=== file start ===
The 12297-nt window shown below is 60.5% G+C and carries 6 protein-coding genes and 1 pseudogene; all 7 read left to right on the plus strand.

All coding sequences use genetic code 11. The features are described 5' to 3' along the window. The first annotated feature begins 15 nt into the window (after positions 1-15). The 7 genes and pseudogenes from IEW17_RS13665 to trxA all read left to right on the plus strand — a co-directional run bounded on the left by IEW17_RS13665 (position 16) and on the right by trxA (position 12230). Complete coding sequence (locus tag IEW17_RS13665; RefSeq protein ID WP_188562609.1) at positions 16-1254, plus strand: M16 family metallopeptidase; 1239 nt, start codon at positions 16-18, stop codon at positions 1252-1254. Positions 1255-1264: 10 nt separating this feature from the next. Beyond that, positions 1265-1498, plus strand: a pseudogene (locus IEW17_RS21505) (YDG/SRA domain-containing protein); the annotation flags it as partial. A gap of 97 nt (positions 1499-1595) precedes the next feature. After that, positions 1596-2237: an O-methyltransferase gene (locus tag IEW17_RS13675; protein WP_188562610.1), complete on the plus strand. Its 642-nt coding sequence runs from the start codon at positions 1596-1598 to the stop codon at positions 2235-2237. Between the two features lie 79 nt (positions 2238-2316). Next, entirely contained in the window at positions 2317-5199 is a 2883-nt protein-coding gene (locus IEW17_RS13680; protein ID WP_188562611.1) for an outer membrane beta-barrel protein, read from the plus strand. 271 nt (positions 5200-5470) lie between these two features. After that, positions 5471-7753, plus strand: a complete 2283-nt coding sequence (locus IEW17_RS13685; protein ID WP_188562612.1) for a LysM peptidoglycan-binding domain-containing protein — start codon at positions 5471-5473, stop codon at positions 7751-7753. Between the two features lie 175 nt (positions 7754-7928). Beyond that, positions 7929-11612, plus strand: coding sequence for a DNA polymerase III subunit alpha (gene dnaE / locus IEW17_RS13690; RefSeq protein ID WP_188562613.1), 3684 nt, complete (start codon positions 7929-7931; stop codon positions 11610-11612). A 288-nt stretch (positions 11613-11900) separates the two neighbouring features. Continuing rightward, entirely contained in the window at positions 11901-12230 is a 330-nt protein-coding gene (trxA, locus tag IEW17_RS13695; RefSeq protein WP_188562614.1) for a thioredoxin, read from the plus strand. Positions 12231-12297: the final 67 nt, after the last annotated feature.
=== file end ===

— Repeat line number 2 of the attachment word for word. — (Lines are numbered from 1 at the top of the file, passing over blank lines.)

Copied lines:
All coding sequences use genetic code 11. The features are described 5' to 3' along the window. The first annotated feature begins 15 nt into the window (after positions 1-15). The 7 genes and pseudogenes from IEW17_RS13665 to trxA all read left to right on the plus strand — a co-directional run bounded on the left by IEW17_RS13665 (position 16) and on the right by trxA (position 12230). Complete coding sequence (locus tag IEW17_RS13665; RefSeq protein ID WP_188562609.1) at positions 16-1254, plus strand: M16 family metallopeptidase; 1239 nt, start codon at positions 16-18, stop codon at positions 1252-1254. Positions 1255-1264: 10 nt separating this feature from the next. Beyond that, positions 1265-1498, plus strand: a pseudogene (locus IEW17_RS21505) (YDG/SRA domain-containing protein); the annotation flags it as partial. A gap of 97 nt (positions 1499-1595) precedes the next feature. After that, positions 1596-2237: an O-methyltransferase gene (locus tag IEW17_RS13675; protein WP_188562610.1), complete on the plus strand. Its 642-nt coding sequence runs from the start codon at positions 1596-1598 to the stop codon at positions 2235-2237. Between the two features lie 79 nt (positions 2238-2316). Next, entirely contained in the window at positions 2317-5199 is a 2883-nt protein-coding gene (locus IEW17_RS13680; protein ID WP_188562611.1) for an outer membrane beta-barrel protein, read from the plus strand. 271 nt (positions 5200-5470) lie between these two features. After that, positions 5471-7753, plus strand: a complete 2283-nt coding sequence (locus IEW17_RS13685; protein ID WP_188562612.1) for a LysM peptidoglycan-binding domain-containing protein — start codon at positions 5471-5473, stop codon at positions 7751-7753. Between the two features lie 175 nt (positions 7754-7928). Beyond that, positions 7929-11612, plus strand: coding sequence for a DNA polymerase III subunit alpha (gene dnaE / locus IEW17_RS13690; RefSeq protein ID WP_188562613.1), 3684 nt, complete (start codon positions 7929-7931; stop codon positions 11610-11612). A 288-nt stretch (positions 11613-11900) separates the two neighbouring features. Continuing rightward, entirely contained in the window at positions 11901-12230 is a 330-nt protein-coding gene (trxA, locus tag IEW17_RS13695; RefSeq protein WP_188562614.1) for a thioredoxin, read from the plus strand. Positions 12231-12297: the final 67 nt, after the last annotated feature.